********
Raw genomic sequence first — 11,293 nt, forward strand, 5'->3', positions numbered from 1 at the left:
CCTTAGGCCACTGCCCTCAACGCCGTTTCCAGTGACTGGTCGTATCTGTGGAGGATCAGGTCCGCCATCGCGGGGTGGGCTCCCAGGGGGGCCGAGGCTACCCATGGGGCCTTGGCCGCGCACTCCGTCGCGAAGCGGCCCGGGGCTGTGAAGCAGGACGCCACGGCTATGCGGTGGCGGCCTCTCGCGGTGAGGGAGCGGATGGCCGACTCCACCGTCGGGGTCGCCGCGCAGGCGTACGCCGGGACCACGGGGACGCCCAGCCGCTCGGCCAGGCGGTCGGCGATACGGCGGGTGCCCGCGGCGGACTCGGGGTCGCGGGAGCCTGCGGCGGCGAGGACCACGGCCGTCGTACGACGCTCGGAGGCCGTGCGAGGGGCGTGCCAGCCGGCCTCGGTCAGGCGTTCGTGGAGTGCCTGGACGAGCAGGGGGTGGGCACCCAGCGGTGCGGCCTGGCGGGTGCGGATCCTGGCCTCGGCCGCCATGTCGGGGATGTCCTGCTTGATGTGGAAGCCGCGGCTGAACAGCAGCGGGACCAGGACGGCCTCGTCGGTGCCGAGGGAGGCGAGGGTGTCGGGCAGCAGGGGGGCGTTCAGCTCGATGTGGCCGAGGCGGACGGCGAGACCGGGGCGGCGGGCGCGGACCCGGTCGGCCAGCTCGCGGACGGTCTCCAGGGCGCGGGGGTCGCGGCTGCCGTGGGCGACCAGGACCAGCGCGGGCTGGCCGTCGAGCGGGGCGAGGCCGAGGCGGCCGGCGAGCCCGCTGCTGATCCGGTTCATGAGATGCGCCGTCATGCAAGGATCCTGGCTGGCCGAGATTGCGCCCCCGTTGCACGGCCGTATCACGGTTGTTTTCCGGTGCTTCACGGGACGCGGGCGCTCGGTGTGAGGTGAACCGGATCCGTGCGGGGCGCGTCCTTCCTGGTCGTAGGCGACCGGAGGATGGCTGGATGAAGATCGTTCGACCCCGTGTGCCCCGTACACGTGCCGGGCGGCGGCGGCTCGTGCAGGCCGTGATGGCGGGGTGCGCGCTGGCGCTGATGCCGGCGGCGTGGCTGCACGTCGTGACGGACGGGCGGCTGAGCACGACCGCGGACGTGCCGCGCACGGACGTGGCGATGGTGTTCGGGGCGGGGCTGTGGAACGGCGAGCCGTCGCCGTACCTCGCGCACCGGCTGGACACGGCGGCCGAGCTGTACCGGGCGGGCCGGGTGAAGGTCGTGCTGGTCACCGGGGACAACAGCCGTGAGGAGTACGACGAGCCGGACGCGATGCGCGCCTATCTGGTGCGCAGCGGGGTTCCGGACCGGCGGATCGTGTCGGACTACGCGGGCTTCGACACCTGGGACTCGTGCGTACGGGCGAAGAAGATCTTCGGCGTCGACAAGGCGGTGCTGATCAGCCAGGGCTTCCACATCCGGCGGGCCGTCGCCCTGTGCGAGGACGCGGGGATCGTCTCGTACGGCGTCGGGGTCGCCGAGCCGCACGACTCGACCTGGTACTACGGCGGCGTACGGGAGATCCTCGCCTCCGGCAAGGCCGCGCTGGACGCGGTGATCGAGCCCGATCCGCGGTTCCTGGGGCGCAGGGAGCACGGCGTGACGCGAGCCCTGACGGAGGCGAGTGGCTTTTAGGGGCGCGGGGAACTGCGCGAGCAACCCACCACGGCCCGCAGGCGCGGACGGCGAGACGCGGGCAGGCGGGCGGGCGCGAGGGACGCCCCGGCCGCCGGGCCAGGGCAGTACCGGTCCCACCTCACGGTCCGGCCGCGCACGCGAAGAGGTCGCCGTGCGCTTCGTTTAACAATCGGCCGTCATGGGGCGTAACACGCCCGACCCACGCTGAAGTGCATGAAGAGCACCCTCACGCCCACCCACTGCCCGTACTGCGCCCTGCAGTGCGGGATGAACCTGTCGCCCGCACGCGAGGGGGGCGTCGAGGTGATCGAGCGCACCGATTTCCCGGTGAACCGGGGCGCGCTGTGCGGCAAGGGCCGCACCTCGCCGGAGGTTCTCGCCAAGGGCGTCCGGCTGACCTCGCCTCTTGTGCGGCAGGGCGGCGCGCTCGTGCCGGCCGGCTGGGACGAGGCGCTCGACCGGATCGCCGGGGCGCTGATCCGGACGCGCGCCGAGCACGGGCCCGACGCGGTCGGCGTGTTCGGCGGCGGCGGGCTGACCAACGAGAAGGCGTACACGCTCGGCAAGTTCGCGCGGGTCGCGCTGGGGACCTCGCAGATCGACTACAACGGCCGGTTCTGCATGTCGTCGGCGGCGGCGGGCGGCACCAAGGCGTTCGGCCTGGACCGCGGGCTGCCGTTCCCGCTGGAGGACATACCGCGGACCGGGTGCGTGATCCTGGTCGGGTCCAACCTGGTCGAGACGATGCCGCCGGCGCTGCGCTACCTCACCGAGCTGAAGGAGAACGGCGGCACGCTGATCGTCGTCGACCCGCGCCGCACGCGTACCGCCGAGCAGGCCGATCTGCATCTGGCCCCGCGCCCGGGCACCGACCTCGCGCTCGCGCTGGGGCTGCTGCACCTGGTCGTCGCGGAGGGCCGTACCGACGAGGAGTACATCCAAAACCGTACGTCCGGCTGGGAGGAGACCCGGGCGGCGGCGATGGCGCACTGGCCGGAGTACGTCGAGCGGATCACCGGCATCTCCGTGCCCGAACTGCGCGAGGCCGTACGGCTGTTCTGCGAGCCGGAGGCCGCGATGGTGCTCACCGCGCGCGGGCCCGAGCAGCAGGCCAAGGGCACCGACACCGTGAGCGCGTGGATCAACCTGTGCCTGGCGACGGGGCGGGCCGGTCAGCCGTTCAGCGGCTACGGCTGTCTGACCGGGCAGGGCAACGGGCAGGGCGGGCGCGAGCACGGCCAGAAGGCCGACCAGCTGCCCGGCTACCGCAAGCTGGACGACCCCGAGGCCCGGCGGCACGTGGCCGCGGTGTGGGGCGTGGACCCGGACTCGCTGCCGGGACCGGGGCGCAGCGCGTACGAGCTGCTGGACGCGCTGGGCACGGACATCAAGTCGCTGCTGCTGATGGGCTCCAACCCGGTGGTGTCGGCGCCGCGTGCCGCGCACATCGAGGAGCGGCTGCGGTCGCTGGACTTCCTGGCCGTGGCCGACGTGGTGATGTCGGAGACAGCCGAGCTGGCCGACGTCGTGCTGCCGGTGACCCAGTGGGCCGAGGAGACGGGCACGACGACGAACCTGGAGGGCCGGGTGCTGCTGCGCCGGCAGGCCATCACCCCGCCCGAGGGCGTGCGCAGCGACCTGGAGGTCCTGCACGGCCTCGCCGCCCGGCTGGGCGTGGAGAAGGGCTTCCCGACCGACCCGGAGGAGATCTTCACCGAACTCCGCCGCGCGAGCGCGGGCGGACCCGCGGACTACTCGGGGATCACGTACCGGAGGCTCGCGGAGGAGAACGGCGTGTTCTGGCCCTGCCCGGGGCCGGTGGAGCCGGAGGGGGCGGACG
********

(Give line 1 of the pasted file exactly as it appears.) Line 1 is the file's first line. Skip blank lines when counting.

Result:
Raw genomic sequence first — 11,293 nt, forward strand, 5'->3', positions numbered from 1 at the left: